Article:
Alicia Scofield, left, and Summer Cooper, family navigators for the Port Angeles School District, sort over donated clothing available to students and their families at the Caring for Kids Clothing Closet located at Lincoln Center. (Keith Thorpe/Peninsula News)

Alicia Scofield, left, and Summer Cooper, family navigators for the Port Angeles School District, sort over donated clothing available to students and their families at the Caring for Kids Clothing Closet located at Lincoln Center. (Keith Thorpe/Peninsula News)

Navigators connect students, resources in community

PA school district workers aim to increase achievement

PORT ANGELES — Family navigators for the Port Angeles School District are required to have a wide range of knowledge, but thanks to the recent donation of a vehicle for a family that lacked reliable transportation, Summer Cooper recently gained a new skill set.

“I learned more about title transfers than I ever thought I would,” she said.

Facilitating the donation of a vehicle — the second one this year — was just another in a long list of duties family navigators Cooper and Alicia Scofield perform to assist students and families by connecting them with community services and resources with the goal of increasing student achievement.

The assistance can look different depending on the student, the family and their particular needs.

It might mean inviting them to pick out a new wardrobe at the Caring for Kids Clothing Closet at Lincoln Center or arranging an appointment with Healthy Families of Clallam County for crime victim services.

Cooper, a family navigator assistant and enrolled member of the Makah Tribe, works with students and families at Dry Creek Elementary, Lincoln High School, Roosevelt Elementary and Seaview Academy and with Native American families.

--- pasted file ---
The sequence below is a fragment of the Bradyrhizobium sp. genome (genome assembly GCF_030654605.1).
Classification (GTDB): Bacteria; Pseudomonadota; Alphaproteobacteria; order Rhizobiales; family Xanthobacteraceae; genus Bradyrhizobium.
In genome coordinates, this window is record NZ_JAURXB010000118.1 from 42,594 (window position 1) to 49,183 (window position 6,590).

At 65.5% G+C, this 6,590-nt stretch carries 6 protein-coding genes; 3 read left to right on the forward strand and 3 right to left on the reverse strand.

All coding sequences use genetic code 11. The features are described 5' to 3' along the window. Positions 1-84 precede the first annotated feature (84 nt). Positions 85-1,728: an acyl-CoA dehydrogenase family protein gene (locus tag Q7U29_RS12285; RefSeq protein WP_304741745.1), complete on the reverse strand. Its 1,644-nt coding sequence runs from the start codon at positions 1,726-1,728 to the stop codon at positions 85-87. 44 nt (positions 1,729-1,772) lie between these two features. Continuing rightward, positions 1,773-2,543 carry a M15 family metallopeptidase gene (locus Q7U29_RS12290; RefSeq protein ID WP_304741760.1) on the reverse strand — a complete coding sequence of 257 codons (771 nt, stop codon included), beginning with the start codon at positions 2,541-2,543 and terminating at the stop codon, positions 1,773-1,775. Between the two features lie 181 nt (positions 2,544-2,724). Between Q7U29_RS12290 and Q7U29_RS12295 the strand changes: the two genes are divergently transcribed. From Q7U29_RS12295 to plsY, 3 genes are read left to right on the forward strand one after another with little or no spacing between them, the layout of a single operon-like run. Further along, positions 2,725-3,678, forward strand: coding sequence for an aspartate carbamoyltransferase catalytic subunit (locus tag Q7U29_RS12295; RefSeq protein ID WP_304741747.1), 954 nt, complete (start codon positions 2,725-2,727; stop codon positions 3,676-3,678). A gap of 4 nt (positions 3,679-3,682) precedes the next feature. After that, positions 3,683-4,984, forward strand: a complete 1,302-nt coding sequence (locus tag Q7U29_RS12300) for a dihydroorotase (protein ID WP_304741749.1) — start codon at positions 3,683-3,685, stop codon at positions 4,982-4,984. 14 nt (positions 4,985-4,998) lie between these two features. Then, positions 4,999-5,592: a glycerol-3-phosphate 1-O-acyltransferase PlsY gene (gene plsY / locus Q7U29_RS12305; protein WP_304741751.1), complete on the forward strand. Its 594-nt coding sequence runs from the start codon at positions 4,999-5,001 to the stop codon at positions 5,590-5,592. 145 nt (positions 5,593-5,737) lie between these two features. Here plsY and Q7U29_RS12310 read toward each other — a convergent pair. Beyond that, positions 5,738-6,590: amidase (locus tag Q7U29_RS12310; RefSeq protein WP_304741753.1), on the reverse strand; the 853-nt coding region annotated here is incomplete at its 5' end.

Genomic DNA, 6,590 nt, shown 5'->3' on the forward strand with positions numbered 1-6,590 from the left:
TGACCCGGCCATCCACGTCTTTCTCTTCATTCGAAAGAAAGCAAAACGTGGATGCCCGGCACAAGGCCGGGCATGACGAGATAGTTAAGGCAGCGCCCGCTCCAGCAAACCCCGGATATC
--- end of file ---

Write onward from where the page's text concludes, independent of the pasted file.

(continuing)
Scofield, the family navigator lead and McKinney-Vento Act liaison, handles Franklin Elementary, Hamilton Elementary, Jefferson Elementary and Stevens Middle School.

They share responsibilities at the high school.

The need for what they do is great, Cooper said.

“We could use a navigator at every school,” she said.

Food and economic insecurity, lack of transportation, domestic violence, substance abuse, homelessness and mental health issues are among the many challenges facing Port Angeles students and their families.

Any one of these can create significant barriers to student achievement, but the barriers are most often interwoven.

Not only does this have a profoundly negative impact on students and their families, but finding a way past these barriers can be difficult and frustrating.

“Some families try and they just give up,” Scofield said.

The family navigators can help steer families through a maze of paperwork that might be required to access aid or simply introduce them to a community service agency that can offer assistance.

Much of the work Cooper and Scofield do is from a silver Chrysler Voyager that functions as a mobile office. They drive students to school when they miss the bus, when the family doesn’t own reliable transportation or have enough money for gas. They transport parents to school meetings with principals and take students to truancy court.

One Friday in May, Scofield drove the van to Lutheran Community Services, which provides a range of support to individuals, families and aging adults. She had received a message about a family of five that did not have any food in the house for the weekend, so she arranged to pick some up and deliver it.